By Donald Loomis
LITTLE PIECES OF METAL
A TINKLING TESTIMONY TO YOUR EXISTENCE,
THEY IDENTIFY YOU AS A SOLDIER.
OF YOUR LOVES AND HATES,
PLANS AND DREAMS,
NO ROOM FOR TRIVIALITY.
ONE CARRIED AROUND YOUR NECK ON A CHAIN,
DANGLING DOWN, CLOSE TO YOUR HEART.
THE OTHER TIED IN A BOOTLACE,
SOLDIERS GET SEPARATED, YOU KNOW.
ELEVEN BODYBAGS IN MY HELICOPTER;
PLACE BIODEGRADABLES INSIDE
NO LEAKING PLEASE.
A SERGEANT HANDS ME THE GREEN BUNDLE,
TIED AT THE CORNERS,
“TAKE CARE OF THEM, SIR”.
I BOUNCE THE BUNDLE ONCE IN MY HAND.
THAT JINGLING SOUND,
LIKE A POCKETFUL OF CHANGE,
WORTH EVEN LESS.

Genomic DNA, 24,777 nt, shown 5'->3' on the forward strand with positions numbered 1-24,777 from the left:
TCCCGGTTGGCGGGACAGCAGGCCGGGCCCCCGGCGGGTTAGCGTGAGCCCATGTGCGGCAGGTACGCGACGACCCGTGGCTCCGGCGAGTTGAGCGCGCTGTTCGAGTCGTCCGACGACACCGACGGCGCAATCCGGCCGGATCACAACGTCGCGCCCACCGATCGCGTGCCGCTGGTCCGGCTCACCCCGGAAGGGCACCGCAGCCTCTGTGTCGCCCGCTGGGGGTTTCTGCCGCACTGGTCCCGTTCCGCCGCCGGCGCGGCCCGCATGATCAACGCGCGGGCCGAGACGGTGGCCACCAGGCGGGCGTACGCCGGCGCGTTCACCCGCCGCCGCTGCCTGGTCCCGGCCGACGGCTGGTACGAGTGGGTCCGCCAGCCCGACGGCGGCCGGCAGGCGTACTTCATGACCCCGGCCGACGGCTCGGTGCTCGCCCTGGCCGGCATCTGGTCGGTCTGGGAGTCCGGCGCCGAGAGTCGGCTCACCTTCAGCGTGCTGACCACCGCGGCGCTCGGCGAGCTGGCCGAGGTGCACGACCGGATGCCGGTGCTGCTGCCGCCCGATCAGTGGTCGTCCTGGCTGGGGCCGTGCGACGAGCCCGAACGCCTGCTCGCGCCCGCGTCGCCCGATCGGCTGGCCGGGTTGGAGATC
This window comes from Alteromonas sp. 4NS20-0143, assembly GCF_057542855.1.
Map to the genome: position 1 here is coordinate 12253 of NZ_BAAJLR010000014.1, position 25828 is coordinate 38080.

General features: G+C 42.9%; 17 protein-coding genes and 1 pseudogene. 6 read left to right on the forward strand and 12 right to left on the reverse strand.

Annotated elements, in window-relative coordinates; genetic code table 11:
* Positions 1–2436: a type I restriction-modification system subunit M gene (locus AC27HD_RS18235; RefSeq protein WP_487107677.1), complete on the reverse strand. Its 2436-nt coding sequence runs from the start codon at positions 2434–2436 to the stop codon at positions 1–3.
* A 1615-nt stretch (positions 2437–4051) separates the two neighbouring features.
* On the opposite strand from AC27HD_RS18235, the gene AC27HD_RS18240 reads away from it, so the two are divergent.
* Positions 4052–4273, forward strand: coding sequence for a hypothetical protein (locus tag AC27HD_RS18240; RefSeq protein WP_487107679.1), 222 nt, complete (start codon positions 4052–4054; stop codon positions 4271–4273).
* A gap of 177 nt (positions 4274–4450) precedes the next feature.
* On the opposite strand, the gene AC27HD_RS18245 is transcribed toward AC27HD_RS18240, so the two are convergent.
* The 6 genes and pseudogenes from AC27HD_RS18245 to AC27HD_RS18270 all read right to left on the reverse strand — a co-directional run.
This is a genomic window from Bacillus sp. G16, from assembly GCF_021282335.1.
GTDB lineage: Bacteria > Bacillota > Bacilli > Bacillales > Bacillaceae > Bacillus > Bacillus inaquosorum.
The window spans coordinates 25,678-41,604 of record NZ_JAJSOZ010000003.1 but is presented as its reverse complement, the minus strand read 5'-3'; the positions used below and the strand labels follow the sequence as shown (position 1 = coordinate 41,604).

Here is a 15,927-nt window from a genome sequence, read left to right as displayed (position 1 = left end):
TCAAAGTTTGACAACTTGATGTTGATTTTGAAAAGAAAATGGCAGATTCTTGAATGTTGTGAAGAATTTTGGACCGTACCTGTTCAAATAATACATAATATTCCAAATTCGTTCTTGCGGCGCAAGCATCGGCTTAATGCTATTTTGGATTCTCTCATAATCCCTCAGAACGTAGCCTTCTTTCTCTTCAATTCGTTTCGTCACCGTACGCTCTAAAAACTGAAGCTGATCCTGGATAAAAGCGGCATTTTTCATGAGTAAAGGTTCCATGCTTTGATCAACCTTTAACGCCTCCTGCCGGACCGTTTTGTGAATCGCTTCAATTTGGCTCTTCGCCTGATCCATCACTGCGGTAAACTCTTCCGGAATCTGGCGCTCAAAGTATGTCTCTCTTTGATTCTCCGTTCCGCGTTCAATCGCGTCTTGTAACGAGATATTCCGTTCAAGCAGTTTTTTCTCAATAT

Donald Loomis is a former helicopter pilot with the 101st Airborne Division, who spent 22 months in Vietnam flying combat helicopters. His mother, Captain Eleanor Loomis, was Chief of Physical Medicine for the U.S. Public Health Service and his son, Cpl. James Loomis, is a former Marine machine gunner who served with the 3d Battalion, 7th Marines in Ramadi, Iraq for two tours there between 2005 and 2008. Mr. Loomis is totally disabled with PTSD and lives in Moreno Valley, California. CWO-2 Loomis is president of Camp Eagle Press Inc. a nonprofit corporation dedicated to publishing, educating, and informing about Post Traumatic Stress Disorder and its ramifications on the individual military member, their families, and our society.